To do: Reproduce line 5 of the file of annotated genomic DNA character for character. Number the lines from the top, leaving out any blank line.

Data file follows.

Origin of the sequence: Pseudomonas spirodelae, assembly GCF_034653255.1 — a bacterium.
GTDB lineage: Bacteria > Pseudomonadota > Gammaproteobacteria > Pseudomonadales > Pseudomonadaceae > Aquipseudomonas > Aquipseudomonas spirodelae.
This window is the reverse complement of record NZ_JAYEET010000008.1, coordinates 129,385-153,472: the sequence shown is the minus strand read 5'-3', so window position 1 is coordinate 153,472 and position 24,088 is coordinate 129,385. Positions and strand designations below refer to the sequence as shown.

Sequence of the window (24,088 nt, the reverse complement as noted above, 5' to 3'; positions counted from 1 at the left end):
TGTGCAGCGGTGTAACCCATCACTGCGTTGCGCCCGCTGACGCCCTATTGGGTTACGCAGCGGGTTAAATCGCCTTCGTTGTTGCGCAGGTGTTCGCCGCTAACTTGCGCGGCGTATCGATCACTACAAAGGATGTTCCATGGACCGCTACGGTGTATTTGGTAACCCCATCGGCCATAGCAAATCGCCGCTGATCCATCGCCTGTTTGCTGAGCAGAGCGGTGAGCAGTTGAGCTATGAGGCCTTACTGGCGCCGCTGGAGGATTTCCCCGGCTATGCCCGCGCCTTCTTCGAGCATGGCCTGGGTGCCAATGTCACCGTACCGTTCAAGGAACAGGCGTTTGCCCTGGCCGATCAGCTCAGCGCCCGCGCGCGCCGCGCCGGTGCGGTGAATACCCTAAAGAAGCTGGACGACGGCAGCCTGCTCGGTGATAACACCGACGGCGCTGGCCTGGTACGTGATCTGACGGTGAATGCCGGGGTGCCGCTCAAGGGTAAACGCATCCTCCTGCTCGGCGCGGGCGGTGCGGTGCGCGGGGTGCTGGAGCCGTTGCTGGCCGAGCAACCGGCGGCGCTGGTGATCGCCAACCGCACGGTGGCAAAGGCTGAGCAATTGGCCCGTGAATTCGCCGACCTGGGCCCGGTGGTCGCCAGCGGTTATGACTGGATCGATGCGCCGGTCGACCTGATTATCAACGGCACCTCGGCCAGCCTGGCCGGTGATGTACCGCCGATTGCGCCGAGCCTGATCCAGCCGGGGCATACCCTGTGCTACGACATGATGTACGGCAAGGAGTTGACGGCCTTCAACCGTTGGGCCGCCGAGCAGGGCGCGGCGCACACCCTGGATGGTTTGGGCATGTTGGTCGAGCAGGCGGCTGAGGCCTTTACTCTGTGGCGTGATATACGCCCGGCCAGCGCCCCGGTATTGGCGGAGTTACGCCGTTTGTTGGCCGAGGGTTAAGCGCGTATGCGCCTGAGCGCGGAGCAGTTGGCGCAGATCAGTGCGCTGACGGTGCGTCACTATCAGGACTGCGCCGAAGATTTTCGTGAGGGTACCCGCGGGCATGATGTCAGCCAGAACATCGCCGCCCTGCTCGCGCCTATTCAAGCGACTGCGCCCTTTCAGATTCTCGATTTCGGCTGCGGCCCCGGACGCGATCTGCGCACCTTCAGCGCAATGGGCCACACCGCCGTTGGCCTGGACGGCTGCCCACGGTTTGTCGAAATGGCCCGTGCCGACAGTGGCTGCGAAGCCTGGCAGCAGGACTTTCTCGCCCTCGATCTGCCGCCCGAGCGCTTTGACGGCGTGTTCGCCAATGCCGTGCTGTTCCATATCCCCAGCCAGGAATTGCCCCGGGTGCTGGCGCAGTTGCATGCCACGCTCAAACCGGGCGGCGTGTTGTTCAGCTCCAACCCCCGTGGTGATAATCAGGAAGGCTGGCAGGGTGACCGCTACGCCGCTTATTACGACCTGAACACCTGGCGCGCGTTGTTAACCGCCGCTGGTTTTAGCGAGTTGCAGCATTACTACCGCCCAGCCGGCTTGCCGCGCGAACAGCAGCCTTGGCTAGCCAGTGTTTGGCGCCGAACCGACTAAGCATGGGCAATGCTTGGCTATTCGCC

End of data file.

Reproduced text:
TGTGCAGCGGTGTAACCCATCACTGCGTTGCGCCCGCTGACGCCCTATTGGGTTACGCAGCGGGTTAAATCGCCTTCGTTGTTGCGCAGGTGTTCGCCGCTAACTTGCGCGGCGTATCGATCACTACAAAGGATGTTCCATGGACCGCTACGGTGTATTTGGTAACCCCATCGGCCATAGCAAATCGCCGCTGATCCATCGCCTGTTTGCTGAGCAGAGCGGTGAGCAGTTGAGCTATGAGGCCTTACTGGCGCCGCTGGAGGATTTCCCCGGCTATGCCCGCGCCTTCTTCGAGCATGGCCTGGGTGCCAATGTCACCGTACCGTTCAAGGAACAGGCGTTTGCCCTGGCCGATCAGCTCAGCGCCCGCGCGCGCCGCGCCGGTGCGGTGAATACCCTAAAGAAGCTGGACGACGGCAGCCTGCTCGGTGATAACACCGACGGCGCTGGCCTGGTACGTGATCTGACGGTGAATGCCGGGGTGCCGCTCAAGGGTAAACGCATCCTCCTGCTCGGCGCGGGCGGTGCGGTGCGCGGGGTGCTGGAGCCGTTGCTGGCCGAGCAACCGGCGGCGCTGGTGATCGCCAACCGCACGGTGGCAAAGGCTGAGCAATTGGCCCGTGAATTCGCCGACCTGGGCCCGGTGGTCGCCAGCGGTTATGACTGGATCGATGCGCCGGTCGACCTGATTATCAACGGCACCTCGGCCAGCCTGGCCGGTGATGTACCGCCGATTGCGCCGAGCCTGATCCAGCCGGGGCATACCCTGTGCTACGACATGATGTACGGCAAGGAGTTGACGGCCTTCAACCGTTGGGCCGCCGAGCAGGGCGCGGCGCACACCCTGGATGGTTTGGGCATGTTGGTCGAGCAGGCGGCTGAGGCCTTTACTCTGTGGCGTGATATACGCCCGGCCAGCGCCCCGGTATTGGCGGAGTTACGCCGTTTGTTGGCCGAGGGTTAAGCGCGTATGCGCCTGAGCGCGGAGCAGTTGGCGCAGATCAGTGCGCTGACGGTGCGTCACTATCAGGACTGCGCCGAAGATTTTCGTGAGGGTACCCGCGGGCATGATGTCAGCCAGAACATCGCCGCCCTGCTCGCGCCTATTCAAGCGACTGCGCCCTTTCAGATTCTCGATTTCGGCTGCGGCCCCGGACGCGATCTGCGCACCTTCAGCGCAATGGGCCACACCGCCGTTGGCCTGGACGGCTGCCCACGGTTTGTCGAAATGGCCCGTGCCGACAGTGGCTGCGAAGCCTGGCAGCAGGACTTTCTCGCCCTCGATCTGCCGCCCGAGCGCTTTGACGGCGTGTTCGCCAATGCCGTGCTGTTCCATATCCCCAGCCAGGAATTGCCCCGGGTGCTGGCGCAGTTGCATGCCACGCTCAAACCGGGCGGCGTGTTGTTCAGCTCCAACCCCCGTGGTGATAATCAGGAAGGCTGGCAGGGTGACCGCTACGCCGCTTATTACGACCTGAACACCTGGCGCGCGTTGTTAACCGCCGCTGGTTTTAGCGAGTTGCAGCATTACTACCGCCCAGCCGGCTTGCCGCGCGAACAGCAGCCTTGGCTAGCCAGTGTTTGGCGCCGAACCGACTAAGCATGGGCAATGCTTGGCTATTCGCC